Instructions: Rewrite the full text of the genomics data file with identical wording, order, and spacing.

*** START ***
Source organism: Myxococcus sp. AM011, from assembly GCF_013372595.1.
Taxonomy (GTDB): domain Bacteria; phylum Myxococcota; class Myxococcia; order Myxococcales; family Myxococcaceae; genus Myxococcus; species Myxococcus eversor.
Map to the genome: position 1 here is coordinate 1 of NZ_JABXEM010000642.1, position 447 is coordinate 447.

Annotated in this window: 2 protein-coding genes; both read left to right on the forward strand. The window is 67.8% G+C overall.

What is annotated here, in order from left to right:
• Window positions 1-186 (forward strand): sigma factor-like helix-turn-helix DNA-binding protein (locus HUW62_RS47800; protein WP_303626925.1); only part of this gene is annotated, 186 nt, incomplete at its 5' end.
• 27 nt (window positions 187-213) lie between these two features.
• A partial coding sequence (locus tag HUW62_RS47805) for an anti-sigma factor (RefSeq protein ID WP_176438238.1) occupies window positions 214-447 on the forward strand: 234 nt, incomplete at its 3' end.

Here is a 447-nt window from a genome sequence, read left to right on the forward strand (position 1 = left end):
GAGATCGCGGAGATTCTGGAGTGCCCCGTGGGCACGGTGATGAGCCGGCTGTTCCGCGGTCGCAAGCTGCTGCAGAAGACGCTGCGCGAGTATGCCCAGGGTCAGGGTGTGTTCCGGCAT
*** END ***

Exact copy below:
Source organism: Myxococcus sp. AM011, from assembly GCF_013372595.1.
Taxonomy (GTDB): domain Bacteria; phylum Myxococcota; class Myxococcia; order Myxococcales; family Myxococcaceae; genus Myxococcus; species Myxococcus eversor.
Map to the genome: position 1 here is coordinate 1 of NZ_JABXEM010000642.1, position 447 is coordinate 447.

Annotated in this window: 2 protein-coding genes; both read left to right on the forward strand. The window is 67.8% G+C overall.

What is annotated here, in order from left to right:
• Window positions 1-186 (forward strand): sigma factor-like helix-turn-helix DNA-binding protein (locus HUW62_RS47800; protein WP_303626925.1); only part of this gene is annotated, 186 nt, incomplete at its 5' end.
• 27 nt (window positions 187-213) lie between these two features.
• A partial coding sequence (locus tag HUW62_RS47805) for an anti-sigma factor (RefSeq protein ID WP_176438238.1) occupies window positions 214-447 on the forward strand: 234 nt, incomplete at its 3' end.

Here is a 447-nt window from a genome sequence, read left to right on the forward strand (position 1 = left end):
GAGATCGCGGAGATTCTGGAGTGCCCCGTGGGCACGGTGATGAGCCGGCTGTTCCGCGGTCGCAAGCTGCTGCAGAAGACGCTGCGCGAGTATGCCCAGGGTCAGGGTGTGTTCCGGCAT